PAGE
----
Facebook and Vevo have met at least twice and the most recent talks took place earlier this month about bringing the popular music video service to the social network’s platform and sharing ad revenue, according unnamed CNET sources.
Scoring a deal with Vevo would be a huge win for Facebook over Google. The social network drives a lot of traffic for videos around the web, but is not a video destination itself. Vevo is an industry-backed website for music videos that are also syndicated on YouTube. According to CNET, the discussions are very preliminary — Vevo’s contract with Google is not up for another year yet — but could result in an ad revenue sharing model similar to what Google and Vevo have now. In November 2011, the NY Post reported that Vevo was looking to renegotiate its deal with Google, which since 2009 has given the company 35 percent of its revenue from the ads played before Vevo’s videos on YouTube.
According to ComScore, Google was the top online video content property in December with 157.2 million unique viewers, mostly on YouTube.com. Vevo ranked second with 53.7 million, and Facebook was fifth overall with 42 million. Vevo, though, is YouTube’s top channel overall, with over 53 billion views generating major revenue for both companies.
What Google could lose, Facebook stands to gain and possibly improve upon. Although YouTube is far and away the most popular video site in terms of unique viewers and time spent per viewer, it has not capitalized on its opportunity as a social network. There is little incentive for users to log in to YouTube and the site is filled with spam and hate from anonymous commenters. Google is likely looking for ways to incorporate Google+ to address these issues, but it’s interesting to see how Vevo is already using Facebook on its standalone site.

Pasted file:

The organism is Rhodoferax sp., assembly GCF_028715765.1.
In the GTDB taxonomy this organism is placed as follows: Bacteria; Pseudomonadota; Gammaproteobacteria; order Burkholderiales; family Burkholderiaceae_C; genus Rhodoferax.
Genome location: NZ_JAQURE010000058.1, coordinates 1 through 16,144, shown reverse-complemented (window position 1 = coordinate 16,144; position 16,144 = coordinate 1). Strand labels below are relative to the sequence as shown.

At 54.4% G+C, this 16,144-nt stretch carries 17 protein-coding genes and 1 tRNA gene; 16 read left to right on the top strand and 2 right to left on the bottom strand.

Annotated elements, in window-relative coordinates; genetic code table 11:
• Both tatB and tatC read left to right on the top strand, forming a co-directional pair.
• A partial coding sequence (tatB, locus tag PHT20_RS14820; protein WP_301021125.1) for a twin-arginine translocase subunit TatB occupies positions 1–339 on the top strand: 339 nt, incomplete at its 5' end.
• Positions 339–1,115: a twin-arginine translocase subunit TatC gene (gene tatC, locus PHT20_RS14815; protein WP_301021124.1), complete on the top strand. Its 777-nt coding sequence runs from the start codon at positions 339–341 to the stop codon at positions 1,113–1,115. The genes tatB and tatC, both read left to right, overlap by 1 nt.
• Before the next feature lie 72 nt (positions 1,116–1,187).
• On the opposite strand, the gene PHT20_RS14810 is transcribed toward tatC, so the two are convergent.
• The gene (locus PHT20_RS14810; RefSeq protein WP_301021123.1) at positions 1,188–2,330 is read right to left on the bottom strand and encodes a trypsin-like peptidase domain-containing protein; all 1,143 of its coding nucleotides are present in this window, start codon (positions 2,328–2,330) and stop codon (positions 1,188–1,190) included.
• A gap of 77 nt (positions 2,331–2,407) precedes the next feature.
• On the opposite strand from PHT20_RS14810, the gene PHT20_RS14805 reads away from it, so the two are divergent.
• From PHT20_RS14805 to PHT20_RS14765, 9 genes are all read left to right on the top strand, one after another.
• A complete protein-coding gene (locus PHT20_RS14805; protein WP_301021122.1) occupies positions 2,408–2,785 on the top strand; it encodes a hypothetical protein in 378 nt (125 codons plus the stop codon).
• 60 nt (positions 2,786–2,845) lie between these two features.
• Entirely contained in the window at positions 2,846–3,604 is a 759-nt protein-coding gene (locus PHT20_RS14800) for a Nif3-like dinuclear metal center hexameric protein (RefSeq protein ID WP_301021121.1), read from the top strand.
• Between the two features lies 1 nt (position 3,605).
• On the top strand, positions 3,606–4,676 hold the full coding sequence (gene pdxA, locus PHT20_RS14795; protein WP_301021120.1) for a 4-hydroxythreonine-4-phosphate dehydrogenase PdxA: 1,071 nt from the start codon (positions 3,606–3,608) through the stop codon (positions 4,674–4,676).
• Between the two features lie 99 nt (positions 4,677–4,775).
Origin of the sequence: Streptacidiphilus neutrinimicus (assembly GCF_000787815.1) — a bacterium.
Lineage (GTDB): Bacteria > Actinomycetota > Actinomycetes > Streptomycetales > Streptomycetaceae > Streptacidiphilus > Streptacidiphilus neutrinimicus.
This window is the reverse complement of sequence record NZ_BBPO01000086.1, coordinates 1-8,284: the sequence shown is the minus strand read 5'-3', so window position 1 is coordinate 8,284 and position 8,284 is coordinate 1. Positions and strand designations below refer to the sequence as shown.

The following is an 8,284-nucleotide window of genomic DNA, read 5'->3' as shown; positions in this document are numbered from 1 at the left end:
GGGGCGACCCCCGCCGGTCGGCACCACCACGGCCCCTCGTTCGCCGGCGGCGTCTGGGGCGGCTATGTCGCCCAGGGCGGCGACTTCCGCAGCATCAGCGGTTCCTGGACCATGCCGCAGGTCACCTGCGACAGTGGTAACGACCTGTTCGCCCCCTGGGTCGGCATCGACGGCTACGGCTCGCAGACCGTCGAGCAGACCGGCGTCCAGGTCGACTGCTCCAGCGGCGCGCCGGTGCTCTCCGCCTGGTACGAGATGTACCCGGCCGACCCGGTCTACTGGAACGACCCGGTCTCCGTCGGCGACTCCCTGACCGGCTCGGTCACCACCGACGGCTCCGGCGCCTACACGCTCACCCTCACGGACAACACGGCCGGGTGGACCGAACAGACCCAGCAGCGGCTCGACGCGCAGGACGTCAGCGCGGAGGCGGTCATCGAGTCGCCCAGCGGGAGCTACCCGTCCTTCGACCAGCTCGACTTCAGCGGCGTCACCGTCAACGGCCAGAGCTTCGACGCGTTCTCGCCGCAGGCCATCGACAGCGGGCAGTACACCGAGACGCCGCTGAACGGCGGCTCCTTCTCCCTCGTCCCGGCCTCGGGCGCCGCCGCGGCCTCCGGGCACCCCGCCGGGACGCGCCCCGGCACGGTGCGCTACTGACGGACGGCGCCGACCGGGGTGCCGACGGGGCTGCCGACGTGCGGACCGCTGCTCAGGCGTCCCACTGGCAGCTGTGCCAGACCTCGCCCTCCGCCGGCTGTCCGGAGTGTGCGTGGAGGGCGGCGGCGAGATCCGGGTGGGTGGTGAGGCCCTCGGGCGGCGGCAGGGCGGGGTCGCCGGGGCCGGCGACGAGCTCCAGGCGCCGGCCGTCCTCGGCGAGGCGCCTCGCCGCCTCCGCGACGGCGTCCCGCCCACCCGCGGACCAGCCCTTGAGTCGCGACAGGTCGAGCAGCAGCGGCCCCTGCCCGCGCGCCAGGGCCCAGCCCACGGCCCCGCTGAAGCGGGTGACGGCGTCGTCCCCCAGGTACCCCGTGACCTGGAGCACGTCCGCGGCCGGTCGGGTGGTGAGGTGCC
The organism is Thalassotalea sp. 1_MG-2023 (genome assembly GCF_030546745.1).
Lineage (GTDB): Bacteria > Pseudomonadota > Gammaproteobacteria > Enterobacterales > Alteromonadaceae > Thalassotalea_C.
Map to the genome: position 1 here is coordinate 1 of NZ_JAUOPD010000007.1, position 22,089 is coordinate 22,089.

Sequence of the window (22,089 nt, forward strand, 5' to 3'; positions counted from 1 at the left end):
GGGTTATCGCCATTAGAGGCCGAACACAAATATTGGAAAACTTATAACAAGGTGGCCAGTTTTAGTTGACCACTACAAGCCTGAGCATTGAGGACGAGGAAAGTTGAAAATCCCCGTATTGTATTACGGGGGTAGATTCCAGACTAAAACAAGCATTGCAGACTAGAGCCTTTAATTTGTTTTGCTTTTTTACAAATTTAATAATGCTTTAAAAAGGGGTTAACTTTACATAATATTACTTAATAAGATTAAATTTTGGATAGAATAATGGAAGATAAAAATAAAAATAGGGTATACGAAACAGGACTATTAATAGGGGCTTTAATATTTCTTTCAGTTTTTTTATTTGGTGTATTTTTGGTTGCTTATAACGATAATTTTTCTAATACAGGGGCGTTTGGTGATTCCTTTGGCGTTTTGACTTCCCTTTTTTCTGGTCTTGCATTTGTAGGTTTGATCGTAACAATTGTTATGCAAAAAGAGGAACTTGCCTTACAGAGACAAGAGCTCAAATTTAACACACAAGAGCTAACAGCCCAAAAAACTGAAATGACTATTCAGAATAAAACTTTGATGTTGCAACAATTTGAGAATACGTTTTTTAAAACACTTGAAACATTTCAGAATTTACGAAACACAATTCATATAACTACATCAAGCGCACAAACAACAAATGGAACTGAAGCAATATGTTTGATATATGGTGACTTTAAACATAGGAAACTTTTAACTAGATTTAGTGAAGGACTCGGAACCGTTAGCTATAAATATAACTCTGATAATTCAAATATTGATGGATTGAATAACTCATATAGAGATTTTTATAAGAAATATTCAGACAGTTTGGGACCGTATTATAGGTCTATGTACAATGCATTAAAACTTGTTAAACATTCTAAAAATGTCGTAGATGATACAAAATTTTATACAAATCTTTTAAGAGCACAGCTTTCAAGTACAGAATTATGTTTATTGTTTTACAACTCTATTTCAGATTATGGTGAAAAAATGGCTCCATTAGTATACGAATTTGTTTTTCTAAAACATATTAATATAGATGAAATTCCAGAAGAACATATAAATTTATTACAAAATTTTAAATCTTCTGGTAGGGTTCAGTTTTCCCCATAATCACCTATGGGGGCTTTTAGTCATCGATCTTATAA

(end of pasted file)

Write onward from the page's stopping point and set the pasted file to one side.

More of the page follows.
Vevo has Open Graph integration, which means that when users watch videos on Vevo.com, the activity shows in Ticker, Timeline and News Feed. When people watch the same videos on Vevo’s YouTube channel, the activity is not shared on Facebook. Vevo.com also uses the Facebook comments plugin, which surfaces comments from a user’s friends first and helps demote spam. Vevo.com similarly includes Like buttons that YouTube does not.
The social network currently offers video ads as a premium unit on the homepage, but because the units are small and opt-in, they are not ideal for advertisers who can get guaranteed views on other sites that run pre-roll ads. Facebook wants to preserve the user experience by keeping ads minimal, but billions of Vevo views suggest many users will accept these ads. A partnership with Facebook could allow Vevo ads to play directly in News Feed and Timeline. Currently Vevo.com links do not embed video on Facebook. Videos from Vevo’s YouTube channel do play directly within Facebook, but do not include pre-roll ads.
What is unclear, though, is how deeply the social network would incorporate music videos into its core product. For instance, Facebook could make Vevo videos discoverable from search as opposed to requiring users to visit a canvas app. The company positions itself as a platform for others to build upon, not a media site like MySpace, but to compete with Google, Facebook has to offer Vevo a bigger or at least more profitable audience.